If you’re still unwilling to admit that The Darkness’ 2003 hit “I Believe in a Thing Called Love” remains one of the best left-field smashes of the millennium, I fear you may be a lost cause. Though the jury’s still out on whether The Darkness are a joke band or simply a fun homage act, there’s no reason to deny you the pleasures of crunchy arena-rock guitars and Justin Hawkins’ dog-whistle falsetto for the length of a three-minute pop song; and if you were willing, there was more where that came from, as the Brit rockers’ debut record, Permission to Land, burst at the seams with more of the same.
Problem is, there appears to be a shelf life on this sort of novelty. Explicit joke acts like Tenacious D and Flight of the Conchords seem primed for longevity, perhaps because of their willingness to embrace their particular brand of silly, perhaps because they deliver their goofy songs stone-faced, easily the genesis of great comedy. (Extrapolate that to the world of film; consider Will Ferrell’s best films, Anchorman and the like, and note how he never once lets the audience in on the joke. Then consider how much funnier those films are than the incessant winking and mugging of a Dane Cook performance.) This may be why The Darkness haven’t managed to score a true second hit – sure, “Get Your Hands Off My Woman” and “Growing on Me” made the rounds, but they are truly synonymous with one song and one song only – Hawkins’ constant strutting and falsetto runs increasingly seem like the work of a man who’s far too in on the joke to be accessible.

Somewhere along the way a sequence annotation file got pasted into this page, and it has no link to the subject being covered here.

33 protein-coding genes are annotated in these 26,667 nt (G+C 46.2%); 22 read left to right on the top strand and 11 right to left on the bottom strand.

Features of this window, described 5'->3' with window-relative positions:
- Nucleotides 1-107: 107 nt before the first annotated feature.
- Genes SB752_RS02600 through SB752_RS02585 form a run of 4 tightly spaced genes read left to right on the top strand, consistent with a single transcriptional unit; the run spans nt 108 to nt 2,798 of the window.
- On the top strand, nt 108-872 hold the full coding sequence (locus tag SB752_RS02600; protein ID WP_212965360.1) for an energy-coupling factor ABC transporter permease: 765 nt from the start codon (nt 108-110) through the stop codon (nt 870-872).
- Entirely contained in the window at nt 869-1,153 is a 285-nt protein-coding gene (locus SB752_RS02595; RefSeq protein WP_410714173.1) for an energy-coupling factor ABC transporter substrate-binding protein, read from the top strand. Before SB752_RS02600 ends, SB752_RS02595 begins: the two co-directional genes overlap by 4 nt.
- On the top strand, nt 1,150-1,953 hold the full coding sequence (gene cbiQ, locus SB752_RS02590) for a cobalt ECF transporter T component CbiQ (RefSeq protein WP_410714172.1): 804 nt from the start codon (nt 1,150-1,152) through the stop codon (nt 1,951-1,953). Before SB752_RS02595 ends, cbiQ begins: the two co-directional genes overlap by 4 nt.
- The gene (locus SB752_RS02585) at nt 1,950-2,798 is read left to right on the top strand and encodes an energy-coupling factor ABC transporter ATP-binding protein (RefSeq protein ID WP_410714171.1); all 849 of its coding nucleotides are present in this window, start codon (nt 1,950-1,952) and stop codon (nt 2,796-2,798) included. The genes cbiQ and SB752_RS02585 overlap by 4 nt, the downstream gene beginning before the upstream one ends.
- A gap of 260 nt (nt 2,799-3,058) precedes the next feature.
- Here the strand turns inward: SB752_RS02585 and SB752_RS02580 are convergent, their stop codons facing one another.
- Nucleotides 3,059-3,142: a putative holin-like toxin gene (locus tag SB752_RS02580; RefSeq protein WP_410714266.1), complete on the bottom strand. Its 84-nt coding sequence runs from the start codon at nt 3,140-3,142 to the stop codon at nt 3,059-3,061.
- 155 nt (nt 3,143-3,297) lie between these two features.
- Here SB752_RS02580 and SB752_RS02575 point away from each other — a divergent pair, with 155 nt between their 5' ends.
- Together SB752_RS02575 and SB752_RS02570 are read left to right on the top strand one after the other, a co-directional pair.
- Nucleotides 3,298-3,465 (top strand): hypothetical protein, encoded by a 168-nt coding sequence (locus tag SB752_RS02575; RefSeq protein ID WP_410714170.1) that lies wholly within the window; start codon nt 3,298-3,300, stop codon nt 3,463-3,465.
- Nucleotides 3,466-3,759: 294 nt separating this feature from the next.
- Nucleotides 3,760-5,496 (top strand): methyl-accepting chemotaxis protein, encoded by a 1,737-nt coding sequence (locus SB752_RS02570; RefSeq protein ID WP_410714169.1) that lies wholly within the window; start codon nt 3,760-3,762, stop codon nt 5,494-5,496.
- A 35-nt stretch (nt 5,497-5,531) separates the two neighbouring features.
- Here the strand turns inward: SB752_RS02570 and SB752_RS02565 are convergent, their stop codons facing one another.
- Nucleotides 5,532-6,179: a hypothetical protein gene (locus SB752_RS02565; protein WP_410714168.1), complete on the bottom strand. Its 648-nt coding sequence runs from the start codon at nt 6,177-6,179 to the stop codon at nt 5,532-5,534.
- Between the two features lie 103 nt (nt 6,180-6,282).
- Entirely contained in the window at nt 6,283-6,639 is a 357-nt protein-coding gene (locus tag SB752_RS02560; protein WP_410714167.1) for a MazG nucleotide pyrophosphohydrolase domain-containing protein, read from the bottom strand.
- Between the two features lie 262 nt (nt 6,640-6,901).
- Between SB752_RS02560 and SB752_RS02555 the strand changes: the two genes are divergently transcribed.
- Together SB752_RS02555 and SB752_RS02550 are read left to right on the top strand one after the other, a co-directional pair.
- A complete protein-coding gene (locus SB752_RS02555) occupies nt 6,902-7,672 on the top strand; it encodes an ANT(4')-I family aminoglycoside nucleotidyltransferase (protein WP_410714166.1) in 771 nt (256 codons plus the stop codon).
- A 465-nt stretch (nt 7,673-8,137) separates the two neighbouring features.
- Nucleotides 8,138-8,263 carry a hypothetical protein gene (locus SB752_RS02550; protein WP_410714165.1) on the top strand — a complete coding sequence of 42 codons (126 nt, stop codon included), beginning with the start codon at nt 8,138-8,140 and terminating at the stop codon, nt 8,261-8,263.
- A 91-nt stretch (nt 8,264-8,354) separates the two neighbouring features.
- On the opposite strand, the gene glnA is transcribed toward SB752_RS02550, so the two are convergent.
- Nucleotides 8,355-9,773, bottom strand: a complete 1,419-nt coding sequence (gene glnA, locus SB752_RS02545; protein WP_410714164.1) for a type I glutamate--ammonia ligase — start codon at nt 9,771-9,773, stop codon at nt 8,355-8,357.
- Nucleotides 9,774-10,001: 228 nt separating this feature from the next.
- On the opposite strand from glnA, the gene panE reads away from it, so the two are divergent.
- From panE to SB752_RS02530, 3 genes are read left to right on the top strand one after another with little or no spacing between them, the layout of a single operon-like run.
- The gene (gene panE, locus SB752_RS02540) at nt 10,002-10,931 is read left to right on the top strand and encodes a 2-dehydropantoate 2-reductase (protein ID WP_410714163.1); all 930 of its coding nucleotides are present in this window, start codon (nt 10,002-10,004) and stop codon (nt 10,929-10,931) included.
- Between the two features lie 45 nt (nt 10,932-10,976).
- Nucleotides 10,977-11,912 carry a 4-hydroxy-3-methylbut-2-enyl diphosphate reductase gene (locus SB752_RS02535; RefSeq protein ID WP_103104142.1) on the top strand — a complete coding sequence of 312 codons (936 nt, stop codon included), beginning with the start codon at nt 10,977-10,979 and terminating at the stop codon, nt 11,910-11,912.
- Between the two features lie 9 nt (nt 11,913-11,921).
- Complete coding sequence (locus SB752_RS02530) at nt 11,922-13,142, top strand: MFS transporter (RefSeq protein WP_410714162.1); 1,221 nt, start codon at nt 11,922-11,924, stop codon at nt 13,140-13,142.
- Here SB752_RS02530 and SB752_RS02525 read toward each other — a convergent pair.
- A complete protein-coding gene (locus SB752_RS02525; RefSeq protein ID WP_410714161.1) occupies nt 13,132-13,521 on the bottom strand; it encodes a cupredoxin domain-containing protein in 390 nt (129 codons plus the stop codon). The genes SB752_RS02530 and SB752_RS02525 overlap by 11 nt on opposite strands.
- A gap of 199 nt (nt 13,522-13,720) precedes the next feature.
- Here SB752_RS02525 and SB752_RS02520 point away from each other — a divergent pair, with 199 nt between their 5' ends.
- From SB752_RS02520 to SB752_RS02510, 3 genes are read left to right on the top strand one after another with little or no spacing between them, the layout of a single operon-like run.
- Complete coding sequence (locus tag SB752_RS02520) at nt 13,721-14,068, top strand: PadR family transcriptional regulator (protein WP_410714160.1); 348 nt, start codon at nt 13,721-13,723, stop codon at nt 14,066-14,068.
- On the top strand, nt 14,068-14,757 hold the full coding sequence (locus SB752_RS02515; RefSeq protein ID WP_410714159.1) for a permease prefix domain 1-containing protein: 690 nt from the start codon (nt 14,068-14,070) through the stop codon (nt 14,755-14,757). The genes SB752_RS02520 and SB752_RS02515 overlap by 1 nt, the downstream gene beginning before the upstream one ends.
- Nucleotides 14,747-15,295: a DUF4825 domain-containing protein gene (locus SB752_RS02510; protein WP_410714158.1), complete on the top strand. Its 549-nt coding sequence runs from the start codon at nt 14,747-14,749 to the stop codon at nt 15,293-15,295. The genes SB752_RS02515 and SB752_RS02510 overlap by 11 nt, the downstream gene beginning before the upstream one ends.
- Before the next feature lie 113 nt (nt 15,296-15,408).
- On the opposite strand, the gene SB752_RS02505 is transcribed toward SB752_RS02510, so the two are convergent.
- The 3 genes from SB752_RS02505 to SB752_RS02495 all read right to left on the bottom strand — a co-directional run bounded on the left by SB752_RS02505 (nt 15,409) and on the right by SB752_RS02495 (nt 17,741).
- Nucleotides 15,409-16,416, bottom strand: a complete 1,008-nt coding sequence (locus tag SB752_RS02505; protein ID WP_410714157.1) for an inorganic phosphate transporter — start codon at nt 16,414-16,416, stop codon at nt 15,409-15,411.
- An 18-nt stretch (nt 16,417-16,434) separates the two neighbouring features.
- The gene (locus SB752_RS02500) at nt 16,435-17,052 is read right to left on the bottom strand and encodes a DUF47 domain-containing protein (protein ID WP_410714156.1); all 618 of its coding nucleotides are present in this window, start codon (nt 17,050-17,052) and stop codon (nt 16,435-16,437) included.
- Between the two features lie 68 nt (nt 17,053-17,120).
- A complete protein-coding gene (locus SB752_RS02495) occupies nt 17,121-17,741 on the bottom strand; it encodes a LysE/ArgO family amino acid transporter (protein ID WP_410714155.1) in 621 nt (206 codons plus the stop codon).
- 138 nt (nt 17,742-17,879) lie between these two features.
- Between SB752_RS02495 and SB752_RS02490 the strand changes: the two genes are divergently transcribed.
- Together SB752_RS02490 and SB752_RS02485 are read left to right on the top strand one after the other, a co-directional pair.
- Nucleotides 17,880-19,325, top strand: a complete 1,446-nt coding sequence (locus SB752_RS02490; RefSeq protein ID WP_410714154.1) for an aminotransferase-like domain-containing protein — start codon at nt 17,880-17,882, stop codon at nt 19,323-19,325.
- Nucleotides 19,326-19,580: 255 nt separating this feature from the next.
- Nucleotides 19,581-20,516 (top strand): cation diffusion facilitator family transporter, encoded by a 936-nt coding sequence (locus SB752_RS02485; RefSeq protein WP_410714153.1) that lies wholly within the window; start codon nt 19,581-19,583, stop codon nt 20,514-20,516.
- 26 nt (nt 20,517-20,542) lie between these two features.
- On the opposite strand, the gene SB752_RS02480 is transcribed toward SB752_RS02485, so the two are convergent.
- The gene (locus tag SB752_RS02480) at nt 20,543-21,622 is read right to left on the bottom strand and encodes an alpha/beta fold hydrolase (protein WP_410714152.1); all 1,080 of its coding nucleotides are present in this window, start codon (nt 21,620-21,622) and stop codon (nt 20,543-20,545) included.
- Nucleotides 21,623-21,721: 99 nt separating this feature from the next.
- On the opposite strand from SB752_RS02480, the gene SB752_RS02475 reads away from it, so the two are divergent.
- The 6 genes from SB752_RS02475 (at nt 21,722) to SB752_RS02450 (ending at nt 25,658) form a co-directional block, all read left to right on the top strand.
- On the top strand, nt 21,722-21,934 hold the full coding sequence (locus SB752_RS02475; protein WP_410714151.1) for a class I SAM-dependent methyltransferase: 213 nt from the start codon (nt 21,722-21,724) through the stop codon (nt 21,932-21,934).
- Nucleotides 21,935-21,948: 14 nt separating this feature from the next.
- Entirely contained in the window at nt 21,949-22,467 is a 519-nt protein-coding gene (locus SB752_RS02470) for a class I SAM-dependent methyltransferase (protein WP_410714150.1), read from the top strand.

Which brings us to Hot Cakes, a record that seems to find The Darkness progressing backwards. It’s a fine recording, full of big dumb guitar solos and falsetto melisma, but their insistence at adhering to formula has grown old. Perhaps that’s because The Darkness are out of interesting melodies, one of the factors that makes Permission to Land the best record that Def Leppard, AC/DC and Queen never collaborated on; with the possible exception of great lost Survivor classic “Forbidden Love”, I don’t know that there’s anything that eminently hummable on Hot Cakes.
There’s also nothing interesting to say about it, really. Opener “Every Inch of You” looks on paper like an interesting hybrid of band history and dick joke, but plays a lot more crass than we like from the band; compare how Hawkins comes right out and says that everybody wants to blow him to the hilarious extended VD metaphor of “Growing On You”. It’s almost embarrassingly literal, and more than a little uncomfortable. Hawkins’ Bruce Dickinson yelps in “Concrete” are fun, but they’re couched in the kind of joyless Motley Crue throwback that is, apparently, what the band’s doing these days; “With A Woman” slips some groovy AC/DC crunch into a rock slog that ultimately goes nowhere. I’m sure Hot Cakes would serve as a nice soundtrack to a midnight drive, but then again, without solid songs, do you really gain anything you wouldn’t get from the numerous bands they ape? Are they really a better alternative to Hysteria or Queen II?
Hot Cakes saves its most inspired moment for the record’s tale end; there’s a brief, shining moment of glory when The Darkness blatantly Iron Maidenize Radiohead’s immortal “Street Spirit (Fade Out)”. It’s a kick and a half, it genuinely rocks, and Hawkins’ uncorked falsetto absolutely kills; were The Darkness to approach a covers record with this sort of revisionist panache, I’m confident that it would be an unqualified winner. As it stands, Hot Cakes just kind of alludes to a bunch of other bands. That was fun in 2003; in 2012, it appears that the well has run dry.